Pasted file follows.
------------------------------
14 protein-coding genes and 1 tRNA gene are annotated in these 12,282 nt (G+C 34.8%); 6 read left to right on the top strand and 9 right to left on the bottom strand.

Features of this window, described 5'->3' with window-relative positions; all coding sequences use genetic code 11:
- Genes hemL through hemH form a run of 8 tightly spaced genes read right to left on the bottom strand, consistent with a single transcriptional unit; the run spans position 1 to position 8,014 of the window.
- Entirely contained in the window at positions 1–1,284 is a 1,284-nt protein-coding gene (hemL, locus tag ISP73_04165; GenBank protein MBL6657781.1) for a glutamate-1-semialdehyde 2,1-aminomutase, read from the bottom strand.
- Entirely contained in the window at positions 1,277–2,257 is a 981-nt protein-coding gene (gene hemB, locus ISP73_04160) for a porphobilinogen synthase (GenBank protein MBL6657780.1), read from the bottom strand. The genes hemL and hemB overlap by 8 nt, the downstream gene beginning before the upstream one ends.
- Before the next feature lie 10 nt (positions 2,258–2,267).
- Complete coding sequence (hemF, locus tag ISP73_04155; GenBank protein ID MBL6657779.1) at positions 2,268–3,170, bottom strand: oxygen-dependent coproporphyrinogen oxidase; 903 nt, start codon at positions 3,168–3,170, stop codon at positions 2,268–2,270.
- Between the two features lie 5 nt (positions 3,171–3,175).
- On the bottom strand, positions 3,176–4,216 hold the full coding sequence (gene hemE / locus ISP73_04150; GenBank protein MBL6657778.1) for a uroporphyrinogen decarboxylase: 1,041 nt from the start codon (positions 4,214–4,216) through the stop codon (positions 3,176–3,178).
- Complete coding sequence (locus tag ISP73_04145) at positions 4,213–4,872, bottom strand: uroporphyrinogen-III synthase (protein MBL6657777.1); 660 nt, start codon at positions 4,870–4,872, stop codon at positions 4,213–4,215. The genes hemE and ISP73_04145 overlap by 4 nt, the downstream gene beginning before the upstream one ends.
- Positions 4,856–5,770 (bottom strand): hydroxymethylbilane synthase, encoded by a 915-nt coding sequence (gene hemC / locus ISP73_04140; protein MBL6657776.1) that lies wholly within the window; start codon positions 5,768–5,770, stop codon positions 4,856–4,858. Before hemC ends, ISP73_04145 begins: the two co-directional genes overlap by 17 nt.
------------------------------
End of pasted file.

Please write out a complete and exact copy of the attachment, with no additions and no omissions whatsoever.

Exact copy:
14 protein-coding genes and 1 tRNA gene are annotated in these 12,282 nt (G+C 34.8%); 6 read left to right on the top strand and 9 right to left on the bottom strand.

Features of this window, described 5'->3' with window-relative positions; all coding sequences use genetic code 11:
- Genes hemL through hemH form a run of 8 tightly spaced genes read right to left on the bottom strand, consistent with a single transcriptional unit; the run spans position 1 to position 8,014 of the window.
- Entirely contained in the window at positions 1–1,284 is a 1,284-nt protein-coding gene (hemL, locus tag ISP73_04165; GenBank protein MBL6657781.1) for a glutamate-1-semialdehyde 2,1-aminomutase, read from the bottom strand.
- Entirely contained in the window at positions 1,277–2,257 is a 981-nt protein-coding gene (gene hemB, locus ISP73_04160) for a porphobilinogen synthase (GenBank protein MBL6657780.1), read from the bottom strand. The genes hemL and hemB overlap by 8 nt, the downstream gene beginning before the upstream one ends.
- Before the next feature lie 10 nt (positions 2,258–2,267).
- Complete coding sequence (hemF, locus tag ISP73_04155; GenBank protein ID MBL6657779.1) at positions 2,268–3,170, bottom strand: oxygen-dependent coproporphyrinogen oxidase; 903 nt, start codon at positions 3,168–3,170, stop codon at positions 2,268–2,270.
- Between the two features lie 5 nt (positions 3,171–3,175).
- On the bottom strand, positions 3,176–4,216 hold the full coding sequence (gene hemE / locus ISP73_04150; GenBank protein MBL6657778.1) for a uroporphyrinogen decarboxylase: 1,041 nt from the start codon (positions 4,214–4,216) through the stop codon (positions 3,176–3,178).
- Complete coding sequence (locus tag ISP73_04145) at positions 4,213–4,872, bottom strand: uroporphyrinogen-III synthase (protein MBL6657777.1); 660 nt, start codon at positions 4,870–4,872, stop codon at positions 4,213–4,215. The genes hemE and ISP73_04145 overlap by 4 nt, the downstream gene beginning before the upstream one ends.
- Positions 4,856–5,770 (bottom strand): hydroxymethylbilane synthase, encoded by a 915-nt coding sequence (gene hemC / locus ISP73_04140; protein MBL6657776.1) that lies wholly within the window; start codon positions 5,768–5,770, stop codon positions 4,856–4,858. Before hemC ends, ISP73_04145 begins: the two co-directional genes overlap by 17 nt.